Yesterday afternoon, I passed along an excerpt from Jeff McLane of Philly.com’s NFL Draft combine buzz piece , where he cleared up any speculation that Eagles’ middle-linebacker DeMeco Ryans would be a cap casualty. McLane believes that Ryans’ locker room leadership will be largely responsible for the Eagles not really even considering releasing Ryans, and potentially not even asking him to take a paycut.
Then again, Ryans’ leadership did come with 127 tackles and four sacks, which didn’t make up for the fact that his pass coverage ability dwindled in many big-games, but it did show that he has still serves a very useful purpose on the field for the team as well. Per McLane, the same isn’t likely to be said about veteran wideout Jason Avant this off-season.
2. Speaking of leaders, the Eagles are expected to lose one in Jason Avant. The eight-year veteran’s presence was perhaps most felt in the receiver room, especially after long-time assistant coach David Culley left and followed Andy Reid to Kansas City. Many of the receivers looked at Culley as a father figure and respected him immensely. Avant helped fill that void and kept the group together after videotape of Riley Cooper using a racial slur surfaced in August. New receivers coach Bob Bicknell is in many ways the polar opposite of the free-spirited Culley. Avant often acted as a go-between the intense assistant and DeSean Jackson. The star receiver got into it with Bicknell on the sideline during the Vikings game, but it was hardly the lone time those two had a disagreement.
While, DeSean is a volatile personality, he had his best season of his career in 2014. Sure, that had a lot more to do with Chip Kelly’s offense than anything, but we all know that DeSean Jackson will take games (or the entire 2011 season) off, if he isn’t happy. So I guess in that sense, some credit does need to be given to Avant for keeping Jackson level-headed and focused throughout the season. At least some.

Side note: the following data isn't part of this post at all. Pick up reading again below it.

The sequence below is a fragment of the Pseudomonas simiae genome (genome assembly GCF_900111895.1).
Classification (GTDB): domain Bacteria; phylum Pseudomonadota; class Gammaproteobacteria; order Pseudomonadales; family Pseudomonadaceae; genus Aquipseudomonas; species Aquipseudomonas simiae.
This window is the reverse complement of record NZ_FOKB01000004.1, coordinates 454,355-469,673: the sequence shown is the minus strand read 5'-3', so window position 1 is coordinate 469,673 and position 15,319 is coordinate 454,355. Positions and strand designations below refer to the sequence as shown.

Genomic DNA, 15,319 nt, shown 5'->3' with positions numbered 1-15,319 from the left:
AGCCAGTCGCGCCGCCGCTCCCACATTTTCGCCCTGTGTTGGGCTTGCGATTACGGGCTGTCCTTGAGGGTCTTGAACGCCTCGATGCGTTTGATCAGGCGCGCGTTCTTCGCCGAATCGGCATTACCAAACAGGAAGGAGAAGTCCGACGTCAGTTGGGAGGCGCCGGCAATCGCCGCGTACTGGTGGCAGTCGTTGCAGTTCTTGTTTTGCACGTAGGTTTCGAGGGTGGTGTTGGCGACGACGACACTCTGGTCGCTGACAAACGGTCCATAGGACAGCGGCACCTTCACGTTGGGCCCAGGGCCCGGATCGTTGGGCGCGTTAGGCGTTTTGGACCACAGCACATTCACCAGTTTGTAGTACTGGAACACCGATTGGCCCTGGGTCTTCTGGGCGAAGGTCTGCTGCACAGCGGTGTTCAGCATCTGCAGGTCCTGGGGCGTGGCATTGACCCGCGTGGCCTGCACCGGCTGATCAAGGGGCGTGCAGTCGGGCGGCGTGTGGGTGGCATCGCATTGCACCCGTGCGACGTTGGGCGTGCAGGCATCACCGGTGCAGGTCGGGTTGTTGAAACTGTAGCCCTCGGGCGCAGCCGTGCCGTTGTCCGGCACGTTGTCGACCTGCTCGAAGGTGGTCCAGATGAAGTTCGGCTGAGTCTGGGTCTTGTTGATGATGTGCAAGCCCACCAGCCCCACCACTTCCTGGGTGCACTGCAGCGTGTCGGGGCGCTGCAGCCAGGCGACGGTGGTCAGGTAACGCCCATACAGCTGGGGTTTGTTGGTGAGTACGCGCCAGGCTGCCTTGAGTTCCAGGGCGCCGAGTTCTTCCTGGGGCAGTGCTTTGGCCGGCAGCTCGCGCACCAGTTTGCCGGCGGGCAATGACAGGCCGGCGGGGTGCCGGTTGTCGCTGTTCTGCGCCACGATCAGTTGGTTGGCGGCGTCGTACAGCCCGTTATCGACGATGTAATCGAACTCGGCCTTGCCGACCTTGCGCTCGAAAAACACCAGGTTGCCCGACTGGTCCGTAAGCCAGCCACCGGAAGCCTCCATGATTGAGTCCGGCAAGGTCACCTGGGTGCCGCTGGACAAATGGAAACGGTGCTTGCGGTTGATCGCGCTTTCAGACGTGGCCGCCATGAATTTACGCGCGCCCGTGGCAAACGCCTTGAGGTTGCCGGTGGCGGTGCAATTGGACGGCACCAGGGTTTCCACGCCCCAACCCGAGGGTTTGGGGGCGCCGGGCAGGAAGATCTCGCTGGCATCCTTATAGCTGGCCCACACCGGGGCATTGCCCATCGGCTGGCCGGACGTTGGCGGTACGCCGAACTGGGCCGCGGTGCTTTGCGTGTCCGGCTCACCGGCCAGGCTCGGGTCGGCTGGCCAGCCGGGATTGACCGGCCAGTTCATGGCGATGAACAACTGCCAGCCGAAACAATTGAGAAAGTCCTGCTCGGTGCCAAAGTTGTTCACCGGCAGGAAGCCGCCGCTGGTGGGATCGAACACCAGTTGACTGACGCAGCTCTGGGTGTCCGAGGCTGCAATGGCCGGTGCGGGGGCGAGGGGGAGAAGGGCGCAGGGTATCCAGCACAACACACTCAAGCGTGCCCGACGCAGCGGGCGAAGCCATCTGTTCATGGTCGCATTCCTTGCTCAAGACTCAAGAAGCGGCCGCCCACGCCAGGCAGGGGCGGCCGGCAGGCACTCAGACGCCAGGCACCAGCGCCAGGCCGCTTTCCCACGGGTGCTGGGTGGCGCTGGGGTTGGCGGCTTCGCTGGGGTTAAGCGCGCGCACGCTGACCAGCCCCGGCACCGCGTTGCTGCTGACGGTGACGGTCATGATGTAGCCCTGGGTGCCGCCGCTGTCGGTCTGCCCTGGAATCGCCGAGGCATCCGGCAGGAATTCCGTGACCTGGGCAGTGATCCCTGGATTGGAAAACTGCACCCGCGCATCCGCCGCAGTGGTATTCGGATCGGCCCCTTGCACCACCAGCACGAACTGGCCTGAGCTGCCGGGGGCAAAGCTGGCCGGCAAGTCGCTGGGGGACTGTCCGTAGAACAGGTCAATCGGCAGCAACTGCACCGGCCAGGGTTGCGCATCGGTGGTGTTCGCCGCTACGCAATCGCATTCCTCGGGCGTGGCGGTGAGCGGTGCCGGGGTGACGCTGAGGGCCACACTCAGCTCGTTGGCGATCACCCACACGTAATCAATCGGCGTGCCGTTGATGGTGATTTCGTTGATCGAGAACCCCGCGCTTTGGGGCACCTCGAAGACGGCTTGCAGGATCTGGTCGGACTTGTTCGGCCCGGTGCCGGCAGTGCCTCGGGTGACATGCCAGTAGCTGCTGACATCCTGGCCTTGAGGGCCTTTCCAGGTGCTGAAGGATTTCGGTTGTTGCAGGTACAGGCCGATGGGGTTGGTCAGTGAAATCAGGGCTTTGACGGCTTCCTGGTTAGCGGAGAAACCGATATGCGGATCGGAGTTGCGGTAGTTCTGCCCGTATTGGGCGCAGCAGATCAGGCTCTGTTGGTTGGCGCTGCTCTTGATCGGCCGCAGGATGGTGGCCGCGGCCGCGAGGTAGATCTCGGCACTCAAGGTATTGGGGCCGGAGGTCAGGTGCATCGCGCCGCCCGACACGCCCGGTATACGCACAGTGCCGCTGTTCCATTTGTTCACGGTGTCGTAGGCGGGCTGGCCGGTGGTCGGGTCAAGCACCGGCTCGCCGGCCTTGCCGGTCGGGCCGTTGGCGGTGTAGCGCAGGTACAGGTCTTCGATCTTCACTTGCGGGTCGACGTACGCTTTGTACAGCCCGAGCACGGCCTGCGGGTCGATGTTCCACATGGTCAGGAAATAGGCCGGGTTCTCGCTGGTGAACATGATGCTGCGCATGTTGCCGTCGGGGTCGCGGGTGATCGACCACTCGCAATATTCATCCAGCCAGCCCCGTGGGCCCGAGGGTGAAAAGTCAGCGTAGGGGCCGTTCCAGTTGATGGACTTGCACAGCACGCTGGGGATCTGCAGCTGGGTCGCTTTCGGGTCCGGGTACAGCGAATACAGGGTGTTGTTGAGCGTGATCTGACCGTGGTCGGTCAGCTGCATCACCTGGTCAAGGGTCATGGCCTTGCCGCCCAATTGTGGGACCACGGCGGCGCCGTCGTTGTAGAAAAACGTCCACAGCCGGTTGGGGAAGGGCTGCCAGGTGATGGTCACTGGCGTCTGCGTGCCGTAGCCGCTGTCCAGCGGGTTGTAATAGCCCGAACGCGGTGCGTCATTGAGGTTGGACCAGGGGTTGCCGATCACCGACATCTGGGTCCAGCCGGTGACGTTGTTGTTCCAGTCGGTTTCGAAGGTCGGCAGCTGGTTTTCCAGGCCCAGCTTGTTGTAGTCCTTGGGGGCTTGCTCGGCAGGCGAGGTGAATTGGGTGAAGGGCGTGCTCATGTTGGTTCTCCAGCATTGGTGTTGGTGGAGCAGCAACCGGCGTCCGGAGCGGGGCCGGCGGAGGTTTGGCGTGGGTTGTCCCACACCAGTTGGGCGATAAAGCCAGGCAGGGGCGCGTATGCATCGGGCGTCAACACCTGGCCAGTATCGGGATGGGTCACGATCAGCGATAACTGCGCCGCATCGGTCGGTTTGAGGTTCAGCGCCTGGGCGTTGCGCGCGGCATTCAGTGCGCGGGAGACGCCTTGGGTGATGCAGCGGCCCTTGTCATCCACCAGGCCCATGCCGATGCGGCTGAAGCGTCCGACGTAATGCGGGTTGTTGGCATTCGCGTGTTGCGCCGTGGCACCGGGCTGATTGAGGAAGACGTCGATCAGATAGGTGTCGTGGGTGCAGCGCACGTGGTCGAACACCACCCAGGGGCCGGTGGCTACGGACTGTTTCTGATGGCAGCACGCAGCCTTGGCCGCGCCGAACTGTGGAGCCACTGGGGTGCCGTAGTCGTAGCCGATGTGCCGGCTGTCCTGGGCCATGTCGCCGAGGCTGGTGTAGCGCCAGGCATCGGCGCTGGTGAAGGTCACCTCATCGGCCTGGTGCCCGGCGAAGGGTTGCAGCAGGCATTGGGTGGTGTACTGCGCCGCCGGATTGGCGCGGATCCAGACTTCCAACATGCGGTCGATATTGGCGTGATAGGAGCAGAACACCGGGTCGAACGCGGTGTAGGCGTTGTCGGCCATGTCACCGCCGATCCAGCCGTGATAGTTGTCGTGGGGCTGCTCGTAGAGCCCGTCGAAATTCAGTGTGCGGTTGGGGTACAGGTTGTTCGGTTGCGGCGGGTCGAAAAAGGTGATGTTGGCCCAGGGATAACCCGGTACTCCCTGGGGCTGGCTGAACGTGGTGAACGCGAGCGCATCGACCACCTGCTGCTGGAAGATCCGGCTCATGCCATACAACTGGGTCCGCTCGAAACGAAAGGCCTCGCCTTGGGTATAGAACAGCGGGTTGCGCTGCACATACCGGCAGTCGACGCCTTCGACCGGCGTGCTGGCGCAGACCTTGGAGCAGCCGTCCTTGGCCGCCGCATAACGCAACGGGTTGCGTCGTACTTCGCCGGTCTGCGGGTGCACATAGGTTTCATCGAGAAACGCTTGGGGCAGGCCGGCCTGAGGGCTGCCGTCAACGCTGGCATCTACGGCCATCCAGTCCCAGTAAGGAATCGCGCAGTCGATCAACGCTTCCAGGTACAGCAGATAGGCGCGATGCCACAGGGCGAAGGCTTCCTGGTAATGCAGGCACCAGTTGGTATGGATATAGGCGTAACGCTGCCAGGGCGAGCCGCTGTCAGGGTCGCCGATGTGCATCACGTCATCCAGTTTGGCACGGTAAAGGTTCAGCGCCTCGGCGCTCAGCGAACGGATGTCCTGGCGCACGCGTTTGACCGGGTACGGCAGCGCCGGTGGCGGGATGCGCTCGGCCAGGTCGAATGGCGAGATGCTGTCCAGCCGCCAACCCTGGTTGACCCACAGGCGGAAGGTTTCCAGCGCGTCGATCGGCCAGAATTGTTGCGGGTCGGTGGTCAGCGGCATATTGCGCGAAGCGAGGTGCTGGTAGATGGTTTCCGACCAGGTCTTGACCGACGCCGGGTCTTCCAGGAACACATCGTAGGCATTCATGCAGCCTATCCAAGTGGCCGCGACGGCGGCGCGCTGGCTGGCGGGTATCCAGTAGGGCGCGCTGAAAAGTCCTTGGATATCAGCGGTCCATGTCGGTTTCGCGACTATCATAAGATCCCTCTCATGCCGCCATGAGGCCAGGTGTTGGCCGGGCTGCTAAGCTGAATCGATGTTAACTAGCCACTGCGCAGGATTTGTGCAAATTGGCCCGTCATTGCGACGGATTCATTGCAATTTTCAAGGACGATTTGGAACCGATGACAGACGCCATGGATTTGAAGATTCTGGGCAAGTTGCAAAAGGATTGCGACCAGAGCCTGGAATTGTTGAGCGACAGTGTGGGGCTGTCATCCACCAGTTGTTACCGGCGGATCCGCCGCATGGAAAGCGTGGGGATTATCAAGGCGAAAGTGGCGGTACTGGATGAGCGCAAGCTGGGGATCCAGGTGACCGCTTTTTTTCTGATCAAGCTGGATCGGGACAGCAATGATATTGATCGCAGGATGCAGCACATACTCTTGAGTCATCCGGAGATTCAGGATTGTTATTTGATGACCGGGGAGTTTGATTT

As for his on-field production, Avant caught only 38 passes for 447 yards, both of which were the lowest totals that he had amassed since 2008.
Avant never seemed to have much of a fit in Kelly’s offense, until Jeremy Maclin went down in training camp. Even then, the 30 year-old never became the number two receiver, but rather just another option in Kelly’s offense. Technically he was the number three receiver, but in today’s NFL that doesn’t always mean much. It means especially less when both tight ends—Zach Ertz and Brent Celek—topped Avant in receiving yards.
Avant is certainly a good guy and a great locker room presence, but that only goes so far. Given the fact that the Eagles COULD bring back both Jeremy Maclin and Riley Cooper this off-season, it really makes you wonder whether given that situation, it wouldn’t be best for both sides to part ways. Even should the Eagles only bring back one of the two, which seems like the most likely scenario, it is a receiving stacked draft, leading many to think that the team will grab a receiver, that fits Kelly’s system better than Avant, somewhere in the first two rounds.
Avant has a cap hit of nearly four million dollars next season, which could be used to help keep guys like Trent Cole and/or Ryans on the roster. Or hey, maybe even go get a safety.
I think that this would even be a peaceful exit. Both sides best interest at this point would be in splitting. Avant will have no issues latching on with another team (maybe even a competitive team), and the Eagles will have nearly four million to play with heading into both a solid free-agent class and a draft that doesn’t look half bad.